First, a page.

Givers achieved the least and the highest efficacy rates from company to company.
Giving doesn’t have to come at a personal sacrifice. While those who give selflessly perform at the lowest productivity rate, those who give selectively perform at the highest end of the curve. Giving – without sacrificing what is essential to oneself – is responsible giving.
How to be an effective giver
Sometimes we would like to think of ourselves as givers, but we’re unsure in what capacity we should give. There are things we can do for others that facilitate a giving atmosphere without being too taxing on our own time and energy.
- Five-minute favors – Do something nice for someone that takes only five minutes. This could be connecting people or offering feedback. People will remember what you’ve done for them and pay you back tenfold.
- Ask for help – Collaborating will make other people feel appreciated by allowing them to show off their skills and knowledge.
- Give abundantly at select times – Batch your giving so that someone receives your kindness all at once. An abundance of gifts will make a more substantial positive impact on the receiver. Choose the days of the week you want to give and give abundantly.
- Specialize your favors – Choose how you will help other people so that you are not exhausted or roped into doing something where you don’t excel.
- Watch out for takers – Know who the takers are and help them without expecting anything in return. This is another way you can give without overspending your energy and time.
Create a culture where givers flourish
It’s normal human behavior for people to default to ‘taking’ behavior. Givers seek success just like everyone else, and they will hide their generous disposition if they believe giving will threaten their place in an organization. When culture defaults to benefit takers, givers conceal their nature. That’s why there may be more givers in your staff than there appears.
However, givers thrive and exhibit the highest productivity levels wherever giving culture is encouraged.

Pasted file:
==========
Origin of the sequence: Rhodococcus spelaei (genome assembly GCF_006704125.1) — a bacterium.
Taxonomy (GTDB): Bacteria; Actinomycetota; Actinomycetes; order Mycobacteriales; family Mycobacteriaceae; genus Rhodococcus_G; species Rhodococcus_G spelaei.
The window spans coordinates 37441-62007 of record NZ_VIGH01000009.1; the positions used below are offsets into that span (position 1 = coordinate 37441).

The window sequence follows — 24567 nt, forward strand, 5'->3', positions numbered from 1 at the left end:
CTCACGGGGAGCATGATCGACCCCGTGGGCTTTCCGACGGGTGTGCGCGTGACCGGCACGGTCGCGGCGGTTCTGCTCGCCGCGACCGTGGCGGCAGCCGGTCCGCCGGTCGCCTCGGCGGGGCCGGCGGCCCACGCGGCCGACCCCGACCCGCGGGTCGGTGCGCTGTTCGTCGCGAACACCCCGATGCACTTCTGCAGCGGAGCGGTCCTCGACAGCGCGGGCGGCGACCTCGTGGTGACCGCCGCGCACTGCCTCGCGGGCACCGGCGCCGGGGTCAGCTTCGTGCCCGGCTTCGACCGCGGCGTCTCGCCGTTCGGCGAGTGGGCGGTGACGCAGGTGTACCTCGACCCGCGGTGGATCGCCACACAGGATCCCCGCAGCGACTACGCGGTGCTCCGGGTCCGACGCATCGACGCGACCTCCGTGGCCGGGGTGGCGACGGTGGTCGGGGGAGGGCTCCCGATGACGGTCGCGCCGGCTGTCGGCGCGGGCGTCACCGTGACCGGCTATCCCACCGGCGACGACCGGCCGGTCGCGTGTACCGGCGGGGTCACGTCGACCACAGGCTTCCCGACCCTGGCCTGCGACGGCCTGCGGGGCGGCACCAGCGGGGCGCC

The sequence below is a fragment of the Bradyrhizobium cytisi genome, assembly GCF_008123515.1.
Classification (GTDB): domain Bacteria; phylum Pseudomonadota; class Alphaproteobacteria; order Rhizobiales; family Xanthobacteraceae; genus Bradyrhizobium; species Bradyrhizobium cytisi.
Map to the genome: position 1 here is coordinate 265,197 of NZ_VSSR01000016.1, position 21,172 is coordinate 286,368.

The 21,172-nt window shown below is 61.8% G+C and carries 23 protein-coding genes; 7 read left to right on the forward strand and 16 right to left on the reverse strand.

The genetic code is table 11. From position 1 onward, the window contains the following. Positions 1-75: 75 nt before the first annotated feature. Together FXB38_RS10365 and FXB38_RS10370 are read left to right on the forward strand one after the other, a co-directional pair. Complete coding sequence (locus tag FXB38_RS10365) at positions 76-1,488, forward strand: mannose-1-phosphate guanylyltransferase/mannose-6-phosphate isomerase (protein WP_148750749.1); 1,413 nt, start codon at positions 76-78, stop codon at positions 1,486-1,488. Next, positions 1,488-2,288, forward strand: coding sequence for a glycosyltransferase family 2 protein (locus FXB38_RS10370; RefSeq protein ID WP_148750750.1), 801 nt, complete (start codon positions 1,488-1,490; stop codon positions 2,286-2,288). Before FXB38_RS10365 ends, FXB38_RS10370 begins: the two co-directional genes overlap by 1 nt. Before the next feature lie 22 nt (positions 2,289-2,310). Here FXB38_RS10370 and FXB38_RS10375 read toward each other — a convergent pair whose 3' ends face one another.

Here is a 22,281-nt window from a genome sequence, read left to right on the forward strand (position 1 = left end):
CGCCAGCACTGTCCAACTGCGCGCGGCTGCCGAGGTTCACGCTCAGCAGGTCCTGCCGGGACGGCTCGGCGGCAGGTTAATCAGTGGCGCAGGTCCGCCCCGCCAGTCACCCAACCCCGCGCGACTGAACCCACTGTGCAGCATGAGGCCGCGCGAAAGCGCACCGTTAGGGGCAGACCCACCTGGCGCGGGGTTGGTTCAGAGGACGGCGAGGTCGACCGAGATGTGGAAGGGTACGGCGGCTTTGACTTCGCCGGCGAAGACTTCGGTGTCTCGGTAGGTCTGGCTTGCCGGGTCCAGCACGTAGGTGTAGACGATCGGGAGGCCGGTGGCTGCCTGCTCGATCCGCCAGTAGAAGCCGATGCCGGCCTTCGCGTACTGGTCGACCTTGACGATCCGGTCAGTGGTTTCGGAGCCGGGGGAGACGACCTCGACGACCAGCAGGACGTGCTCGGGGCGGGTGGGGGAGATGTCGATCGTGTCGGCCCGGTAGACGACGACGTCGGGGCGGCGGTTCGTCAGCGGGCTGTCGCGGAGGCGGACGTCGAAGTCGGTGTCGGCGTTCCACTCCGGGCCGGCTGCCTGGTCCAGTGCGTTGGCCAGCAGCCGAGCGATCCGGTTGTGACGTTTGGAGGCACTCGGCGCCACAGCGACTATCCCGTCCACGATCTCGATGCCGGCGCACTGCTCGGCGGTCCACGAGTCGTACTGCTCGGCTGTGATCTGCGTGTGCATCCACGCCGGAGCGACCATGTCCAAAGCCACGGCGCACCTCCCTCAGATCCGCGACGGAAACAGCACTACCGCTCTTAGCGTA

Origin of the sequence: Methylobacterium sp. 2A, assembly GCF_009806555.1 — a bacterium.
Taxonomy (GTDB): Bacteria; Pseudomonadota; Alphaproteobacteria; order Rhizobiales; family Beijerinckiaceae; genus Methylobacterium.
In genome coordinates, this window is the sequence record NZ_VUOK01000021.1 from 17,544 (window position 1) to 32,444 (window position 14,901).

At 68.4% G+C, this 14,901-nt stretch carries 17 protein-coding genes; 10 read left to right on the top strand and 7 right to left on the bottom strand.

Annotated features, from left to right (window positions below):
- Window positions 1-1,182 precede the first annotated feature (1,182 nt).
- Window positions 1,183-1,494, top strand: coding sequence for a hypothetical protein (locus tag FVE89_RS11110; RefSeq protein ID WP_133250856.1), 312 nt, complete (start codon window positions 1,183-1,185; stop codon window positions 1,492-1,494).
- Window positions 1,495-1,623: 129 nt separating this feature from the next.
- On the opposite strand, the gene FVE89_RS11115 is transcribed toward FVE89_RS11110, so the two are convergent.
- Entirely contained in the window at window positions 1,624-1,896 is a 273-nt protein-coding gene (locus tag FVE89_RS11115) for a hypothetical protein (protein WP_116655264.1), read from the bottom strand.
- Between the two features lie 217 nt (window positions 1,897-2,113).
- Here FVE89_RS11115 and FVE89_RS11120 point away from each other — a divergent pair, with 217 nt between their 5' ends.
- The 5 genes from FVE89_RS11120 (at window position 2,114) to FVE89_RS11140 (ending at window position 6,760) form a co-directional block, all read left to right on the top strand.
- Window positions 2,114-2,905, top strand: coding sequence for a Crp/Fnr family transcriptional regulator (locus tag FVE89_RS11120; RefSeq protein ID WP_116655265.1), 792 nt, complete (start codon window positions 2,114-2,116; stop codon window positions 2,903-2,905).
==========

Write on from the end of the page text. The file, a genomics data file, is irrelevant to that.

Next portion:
Owners can foster giving atmospheres to get the best results out of their teams. There are three things you can do to foster a giving atmosphere within your firm:
- Protect givers from burning out. Encourage giving culture – see the five examples given above.
- Encourage help-seeking and collaboration among your team.
- Get people on the bus – keep the wrong people off the bus.
When interviewing candidates, look beyond their skillset and your initial impression of their character. Find out if they’re the type of person to lift others up or shut them down. How do they work in groups, independently, or under pressure? The negative impact of one taker in an organization is triple the positive impact a single giver can make.
With a giving atmosphere influencing your team, instead of a group of talented individuals all striving to be the best sales designer on your team – you’ll have a group of sales designers seeking to be a part of the best kitchen and bath remodeling firm.
We discuss sound management practices such as making the right hire and other business tactics at SEN University. Grow your business by signing up for one of our fantastic online education courses or attending one of our in-person schools.
Then catch up with us in Tucson for the Fall Conference!
—SEN Leadership Team